This blind loyalty is part of the herd behavior. People need to understand that they are humans before being a certain nationality. Patriotism is a derivative of religion in some regions, which kills any hope really.

It just hurts to know that people with functioning eyes and brains do not see the big picture Herr.

Akmal farah
Akmal farah
6 years ago
Reply to  Yacine

Again with his good old song. Son, why not travel to the US and experience life for yourself? My friend, illegal immigrants are actually treated with more dignity in the US than legal immigrants in Qatar.

Guantanamo????!! THIS IS A JAIL! The dirtiest jail on earth. Are you comparing a COUNTRY to a maximum security jail for the baddest criminals on Earth? How do you want their treatment to be? Sheep stuffed in Rice??? My GOD!

The Reporter
The Reporter
6 years ago
Reply to  Nuremburg

Oh yes they can – and they do.

Nuremburg
Nuremburg
6 years ago
Reply to  The Reporter

Sadly. It is not exactly casting a good light on the country’s international image.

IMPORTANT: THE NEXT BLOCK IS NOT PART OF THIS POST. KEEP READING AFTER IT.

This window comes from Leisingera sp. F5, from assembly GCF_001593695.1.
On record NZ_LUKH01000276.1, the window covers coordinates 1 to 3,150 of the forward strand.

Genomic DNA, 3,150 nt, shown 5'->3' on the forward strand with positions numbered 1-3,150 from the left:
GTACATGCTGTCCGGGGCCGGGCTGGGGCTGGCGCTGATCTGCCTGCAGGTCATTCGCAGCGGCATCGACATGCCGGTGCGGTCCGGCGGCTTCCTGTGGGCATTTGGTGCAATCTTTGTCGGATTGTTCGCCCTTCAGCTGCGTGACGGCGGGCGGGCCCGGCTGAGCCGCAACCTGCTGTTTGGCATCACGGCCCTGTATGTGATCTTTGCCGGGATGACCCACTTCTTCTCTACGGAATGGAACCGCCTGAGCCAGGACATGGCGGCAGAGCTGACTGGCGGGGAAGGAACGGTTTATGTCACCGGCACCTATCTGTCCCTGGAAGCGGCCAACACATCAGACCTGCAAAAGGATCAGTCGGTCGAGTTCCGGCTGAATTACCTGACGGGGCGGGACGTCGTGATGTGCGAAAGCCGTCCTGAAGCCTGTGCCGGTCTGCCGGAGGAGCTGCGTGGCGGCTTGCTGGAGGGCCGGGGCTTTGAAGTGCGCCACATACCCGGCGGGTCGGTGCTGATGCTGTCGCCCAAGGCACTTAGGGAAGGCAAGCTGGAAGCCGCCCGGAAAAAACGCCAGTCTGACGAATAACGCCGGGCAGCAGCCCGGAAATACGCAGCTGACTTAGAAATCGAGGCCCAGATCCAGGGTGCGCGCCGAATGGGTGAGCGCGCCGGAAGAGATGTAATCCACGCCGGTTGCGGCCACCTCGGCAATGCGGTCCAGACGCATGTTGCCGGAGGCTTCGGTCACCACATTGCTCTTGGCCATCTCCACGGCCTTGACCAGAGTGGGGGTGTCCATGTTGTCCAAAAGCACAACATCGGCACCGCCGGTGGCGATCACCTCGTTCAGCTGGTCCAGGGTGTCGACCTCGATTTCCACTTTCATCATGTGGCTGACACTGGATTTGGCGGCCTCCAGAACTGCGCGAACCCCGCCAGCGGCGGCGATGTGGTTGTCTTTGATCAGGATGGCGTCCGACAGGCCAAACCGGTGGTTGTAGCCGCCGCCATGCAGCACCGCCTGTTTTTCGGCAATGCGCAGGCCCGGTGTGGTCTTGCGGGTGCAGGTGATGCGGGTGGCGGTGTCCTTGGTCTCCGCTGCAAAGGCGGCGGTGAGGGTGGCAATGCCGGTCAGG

The Reporter
The Reporter
6 years ago
Reply to  Nuremburg

Qatar has cleverly weighed up how their international image can be promoted and worked out that the only thing that people really care about is entertainment (sports events) and trading with a wealthy country. Given that the abuse of human rights is practiced in many countries with little evident progress on improving the situation then the masses just become ambivalent about them. We only focus on them because in Qatar they are on our doorstep.

Expat77
Expat77
6 years ago

QR 2.8 million= $ 10.2 million ?

sp
sp
6 years ago
Reply to  Expat77

It should be the other way!!

ShabinaKhatri
ShabinaKhatri
6 years ago
Reply to  sp

Thanks for pointing this out! In retrospect, the State Department’s conversions make no sense, so have removed them and will stick with the QR figures.

Shabzed
Shabzed
6 years ago

Dear US stop advocating your “Human Rights” B$. Clean your a$$ first before pointing out your fingers to other countries.

The Reporter
The Reporter
6 years ago
Reply to  Shabzed